“Forgive them Father for they know not what they do!” Jesus said this of his executioners. But a question can be asked: Is this true? Were Jesus’ executioners really that naive? Did they really not know what they were doing? A lot indicates that they were far from innocent. They knew they were shedding innocent blood. So why does Jesus say what he said?
I like Karl Rahner’s explanation of this. He suggests that those who crucified Jesus knew exactly that they were doing, at one level. They knew that they were acting in jealousy, being dishonest, putting an innocent man to death. In one way, they weren’t innocent at all. But they were innocent in another, more important, way. How? How were they innocent?
There is a place inside us, a place we are rarely aware of, where each and everyone of us is being touched and held unconditionally in love by God. The people who crucified Jesus didn’t know what they were doing because they didn’t know how much they were loved. That is the real blindness, the real ignorance, that can excuse bad behaviour.
This is an insight with many ramifications. Far too often we crucify others and ourselves because of this ignorance. We feel unloved. For this reason we are harsh in our judgements of others and unaware of why we ourselves are so prone to weakness and to compromise our dignity. We are judgemental and weak because, at the end of the day, we don’t know any better. We don’t know how much we are loved. We have the innocence of the child who hurts herself in ignorance. This is not a new insight.
In classical theology there is a distinction between CULPABLE and INCULPABLE ignorance. The latter, also called INVINCIBLE ignorance, was seen to excuse one from sin and responsibility. The idea was that you could do things that were wrong but not sinful because you were acting in ignorance. The idea was that you acted morally and responsibly only if you actually knew what you were doing. To sin, you had to act “knowingly”. That’s a tricky caveat.
Looking at our world today, I would risk saying that in many important moral matters, we are acting in invincible ignorance. Simply put, we don’t know any better. Only the type of ignorance that allowed sincere people to crucify Jesus can explain why so many good, sincere people can be so massively blind, communally and individually, to the economic and social demands made by our faith. The real reason we can live so comfortably as the gap between the rich and the poor widens is because we don’t know how much we are loved by God, not because we are bad and without conscience. We feel unloved and so we feel we have to take life for ourselves.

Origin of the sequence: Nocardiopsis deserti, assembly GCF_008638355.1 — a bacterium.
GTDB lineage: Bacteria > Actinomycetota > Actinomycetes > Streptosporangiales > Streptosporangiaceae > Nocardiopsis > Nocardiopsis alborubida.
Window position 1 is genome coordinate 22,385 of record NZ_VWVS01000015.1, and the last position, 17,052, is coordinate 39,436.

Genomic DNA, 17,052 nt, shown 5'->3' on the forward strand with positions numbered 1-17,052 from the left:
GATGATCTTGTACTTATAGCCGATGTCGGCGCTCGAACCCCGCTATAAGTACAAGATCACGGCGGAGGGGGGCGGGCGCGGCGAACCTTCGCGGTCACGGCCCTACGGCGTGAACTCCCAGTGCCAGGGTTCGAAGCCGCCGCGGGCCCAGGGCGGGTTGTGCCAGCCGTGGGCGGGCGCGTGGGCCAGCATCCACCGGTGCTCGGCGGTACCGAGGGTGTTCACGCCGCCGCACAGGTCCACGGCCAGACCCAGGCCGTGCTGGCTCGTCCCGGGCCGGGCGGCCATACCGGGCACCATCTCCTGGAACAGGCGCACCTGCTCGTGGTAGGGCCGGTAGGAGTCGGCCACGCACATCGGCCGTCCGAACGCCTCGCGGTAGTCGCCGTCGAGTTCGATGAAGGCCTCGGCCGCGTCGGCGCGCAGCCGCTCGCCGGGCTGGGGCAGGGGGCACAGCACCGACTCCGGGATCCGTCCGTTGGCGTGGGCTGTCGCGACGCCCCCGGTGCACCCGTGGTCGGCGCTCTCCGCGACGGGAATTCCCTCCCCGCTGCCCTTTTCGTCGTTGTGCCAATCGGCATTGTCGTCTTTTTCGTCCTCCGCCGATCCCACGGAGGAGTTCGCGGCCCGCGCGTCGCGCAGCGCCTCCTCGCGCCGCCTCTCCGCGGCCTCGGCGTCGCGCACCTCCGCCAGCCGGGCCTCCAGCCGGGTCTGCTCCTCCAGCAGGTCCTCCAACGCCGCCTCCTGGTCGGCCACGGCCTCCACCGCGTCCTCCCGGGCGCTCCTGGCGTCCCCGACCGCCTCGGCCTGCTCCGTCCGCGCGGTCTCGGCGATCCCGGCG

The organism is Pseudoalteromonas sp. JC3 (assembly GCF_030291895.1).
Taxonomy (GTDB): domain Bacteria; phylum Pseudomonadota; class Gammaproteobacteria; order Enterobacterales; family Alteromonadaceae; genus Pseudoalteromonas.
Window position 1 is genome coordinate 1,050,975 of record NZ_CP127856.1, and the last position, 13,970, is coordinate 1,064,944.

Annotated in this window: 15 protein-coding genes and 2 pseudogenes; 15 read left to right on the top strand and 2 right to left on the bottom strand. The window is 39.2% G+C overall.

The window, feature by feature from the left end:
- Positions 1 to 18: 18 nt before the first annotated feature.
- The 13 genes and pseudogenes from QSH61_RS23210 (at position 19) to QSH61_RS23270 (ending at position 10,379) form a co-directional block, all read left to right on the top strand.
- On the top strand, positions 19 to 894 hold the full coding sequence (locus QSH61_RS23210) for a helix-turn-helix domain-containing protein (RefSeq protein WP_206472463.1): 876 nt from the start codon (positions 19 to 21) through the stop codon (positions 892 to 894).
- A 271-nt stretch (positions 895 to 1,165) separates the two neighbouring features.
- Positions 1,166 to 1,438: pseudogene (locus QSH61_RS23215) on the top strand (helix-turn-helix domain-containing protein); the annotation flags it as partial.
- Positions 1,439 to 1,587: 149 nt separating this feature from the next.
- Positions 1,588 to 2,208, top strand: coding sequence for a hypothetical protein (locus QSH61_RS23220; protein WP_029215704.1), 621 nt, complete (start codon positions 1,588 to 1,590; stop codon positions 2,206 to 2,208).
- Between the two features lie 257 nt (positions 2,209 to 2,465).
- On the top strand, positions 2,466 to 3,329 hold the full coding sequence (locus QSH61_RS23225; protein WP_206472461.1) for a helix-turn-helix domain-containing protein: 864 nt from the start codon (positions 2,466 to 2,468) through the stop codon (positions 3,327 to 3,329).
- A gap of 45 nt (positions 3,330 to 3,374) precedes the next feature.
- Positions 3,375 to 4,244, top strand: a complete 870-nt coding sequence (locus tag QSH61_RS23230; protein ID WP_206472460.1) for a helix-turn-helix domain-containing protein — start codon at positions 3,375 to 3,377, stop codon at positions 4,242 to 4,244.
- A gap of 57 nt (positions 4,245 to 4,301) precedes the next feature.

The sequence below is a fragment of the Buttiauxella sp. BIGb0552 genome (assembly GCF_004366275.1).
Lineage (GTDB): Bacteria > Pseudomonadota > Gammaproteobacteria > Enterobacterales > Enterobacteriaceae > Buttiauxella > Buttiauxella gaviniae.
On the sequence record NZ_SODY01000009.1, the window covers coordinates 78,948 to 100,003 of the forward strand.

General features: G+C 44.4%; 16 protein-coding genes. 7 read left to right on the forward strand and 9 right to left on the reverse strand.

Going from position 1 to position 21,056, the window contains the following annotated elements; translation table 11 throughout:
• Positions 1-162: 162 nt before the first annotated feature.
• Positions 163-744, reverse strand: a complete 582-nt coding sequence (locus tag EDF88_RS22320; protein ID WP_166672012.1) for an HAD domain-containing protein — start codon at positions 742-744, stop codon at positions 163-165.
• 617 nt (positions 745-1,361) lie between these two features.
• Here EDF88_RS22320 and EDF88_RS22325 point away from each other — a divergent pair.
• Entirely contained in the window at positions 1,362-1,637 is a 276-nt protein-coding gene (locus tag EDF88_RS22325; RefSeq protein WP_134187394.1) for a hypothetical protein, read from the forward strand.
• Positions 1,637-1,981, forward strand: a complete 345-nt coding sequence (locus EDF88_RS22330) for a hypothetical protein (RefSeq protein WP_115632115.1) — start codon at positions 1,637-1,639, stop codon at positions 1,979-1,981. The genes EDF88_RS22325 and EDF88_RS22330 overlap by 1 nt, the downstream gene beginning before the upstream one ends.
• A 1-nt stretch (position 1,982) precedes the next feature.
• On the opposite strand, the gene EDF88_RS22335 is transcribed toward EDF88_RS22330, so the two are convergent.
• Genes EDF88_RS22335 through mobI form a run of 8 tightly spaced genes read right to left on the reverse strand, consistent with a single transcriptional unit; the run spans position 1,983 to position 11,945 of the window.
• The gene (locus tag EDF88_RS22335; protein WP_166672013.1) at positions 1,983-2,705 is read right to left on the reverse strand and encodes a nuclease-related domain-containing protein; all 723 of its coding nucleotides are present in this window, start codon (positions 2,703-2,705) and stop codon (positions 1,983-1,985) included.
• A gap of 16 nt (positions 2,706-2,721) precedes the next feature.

The same holds true for our attitude towards sex. We have been able to trivialize sex, split it off from the sacredness of marriage, and turn it into a simple extension of dating (or something worse) only because of a certain invincible ignorance. We don’t know any better, not because we lack conscience, but because we lack any real sense of being loved.
We are like Jesus’ executioners. We have an astounding capacity to rationalize, trivialize, and compensate precisely because we don’t know what we are doing. We don’t feel God’s love for us. Instead we feel unloved and all that goes with that – the sense of being tired, discouraged, lonely, hurt, excluded, fearful, and in need of doing the things we do in order to survive. Small wonder we settle for second-best or for almost anything else that promises to fill an aching void inside us. Jesus, no doubt, is looking at us and saying: “Forgive them Father for they know not what they do!”
But don’t we? Can we really plead ignorance, innocence, say that we don’t know any better? I think yes. We are ignorant, inculpably unaware of how much God loves us. Too few of us, at any real, personal level, have ever heard God say to us: “I love you!” Too few of us have ever heard felt what Jesus must have felt when, at this baptism, he heard his Father say: “You are my beloved child, in you I take delight!” Indeed, most of us have never heard another human being saying this to us, let alone God. Is it a surprise then that, like Jesus’ executioners, we have this amazing capacity to rationalize, to be cruel, to be dishonest, to be unforgiving, and to sell ourselves out?
Darkness is only bad because there is light. Sin can only happen if first there is love. Betrayal is only possible if first one has heard the words: “I love you.” Morris West used to say: “All miracles begin with the act of falling in love.” Jesus’ executioners acted in a darkness that came from never having had that experience. The same is true for us.